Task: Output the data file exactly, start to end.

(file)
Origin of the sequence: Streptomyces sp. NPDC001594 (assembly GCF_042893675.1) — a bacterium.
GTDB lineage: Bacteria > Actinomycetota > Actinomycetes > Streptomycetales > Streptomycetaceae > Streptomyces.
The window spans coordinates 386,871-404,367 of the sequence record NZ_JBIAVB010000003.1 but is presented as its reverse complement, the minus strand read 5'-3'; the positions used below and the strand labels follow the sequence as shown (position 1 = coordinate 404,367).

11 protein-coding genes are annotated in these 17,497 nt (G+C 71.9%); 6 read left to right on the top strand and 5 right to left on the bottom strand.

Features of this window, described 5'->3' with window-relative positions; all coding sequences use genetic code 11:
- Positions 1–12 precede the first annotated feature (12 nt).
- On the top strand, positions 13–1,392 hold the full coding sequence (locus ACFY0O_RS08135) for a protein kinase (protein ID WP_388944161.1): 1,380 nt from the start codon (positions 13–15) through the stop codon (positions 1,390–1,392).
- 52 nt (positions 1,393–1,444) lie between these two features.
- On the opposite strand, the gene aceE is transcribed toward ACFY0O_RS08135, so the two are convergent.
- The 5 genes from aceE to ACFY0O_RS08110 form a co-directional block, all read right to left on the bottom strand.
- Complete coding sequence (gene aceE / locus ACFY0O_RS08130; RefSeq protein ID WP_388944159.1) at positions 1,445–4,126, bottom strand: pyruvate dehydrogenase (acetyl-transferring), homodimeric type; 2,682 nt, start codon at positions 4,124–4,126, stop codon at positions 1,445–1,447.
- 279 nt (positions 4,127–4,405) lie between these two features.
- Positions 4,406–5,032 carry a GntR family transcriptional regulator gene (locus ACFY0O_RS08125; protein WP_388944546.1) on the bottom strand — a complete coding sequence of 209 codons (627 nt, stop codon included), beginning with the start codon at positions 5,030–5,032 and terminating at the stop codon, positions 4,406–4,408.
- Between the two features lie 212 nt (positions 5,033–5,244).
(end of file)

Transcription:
Origin of the sequence: Streptomyces sp. NPDC001594 (assembly GCF_042893675.1) — a bacterium.
GTDB lineage: Bacteria > Actinomycetota > Actinomycetes > Streptomycetales > Streptomycetaceae > Streptomyces.
The window spans coordinates 386,871-404,367 of the sequence record NZ_JBIAVB010000003.1 but is presented as its reverse complement, the minus strand read 5'-3'; the positions used below and the strand labels follow the sequence as shown (position 1 = coordinate 404,367).

11 protein-coding genes are annotated in these 17,497 nt (G+C 71.9%); 6 read left to right on the top strand and 5 right to left on the bottom strand.

Features of this window, described 5'->3' with window-relative positions; all coding sequences use genetic code 11:
- Positions 1–12 precede the first annotated feature (12 nt).
- On the top strand, positions 13–1,392 hold the full coding sequence (locus ACFY0O_RS08135) for a protein kinase (protein ID WP_388944161.1): 1,380 nt from the start codon (positions 13–15) through the stop codon (positions 1,390–1,392).
- 52 nt (positions 1,393–1,444) lie between these two features.
- On the opposite strand, the gene aceE is transcribed toward ACFY0O_RS08135, so the two are convergent.
- The 5 genes from aceE to ACFY0O_RS08110 form a co-directional block, all read right to left on the bottom strand.
- Complete coding sequence (gene aceE / locus ACFY0O_RS08130; RefSeq protein ID WP_388944159.1) at positions 1,445–4,126, bottom strand: pyruvate dehydrogenase (acetyl-transferring), homodimeric type; 2,682 nt, start codon at positions 4,124–4,126, stop codon at positions 1,445–1,447.
- 279 nt (positions 4,127–4,405) lie between these two features.
- Positions 4,406–5,032 carry a GntR family transcriptional regulator gene (locus ACFY0O_RS08125; protein WP_388944546.1) on the bottom strand — a complete coding sequence of 209 codons (627 nt, stop codon included), beginning with the start codon at positions 5,030–5,032 and terminating at the stop codon, positions 4,406–4,408.
- Between the two features lie 212 nt (positions 5,033–5,244).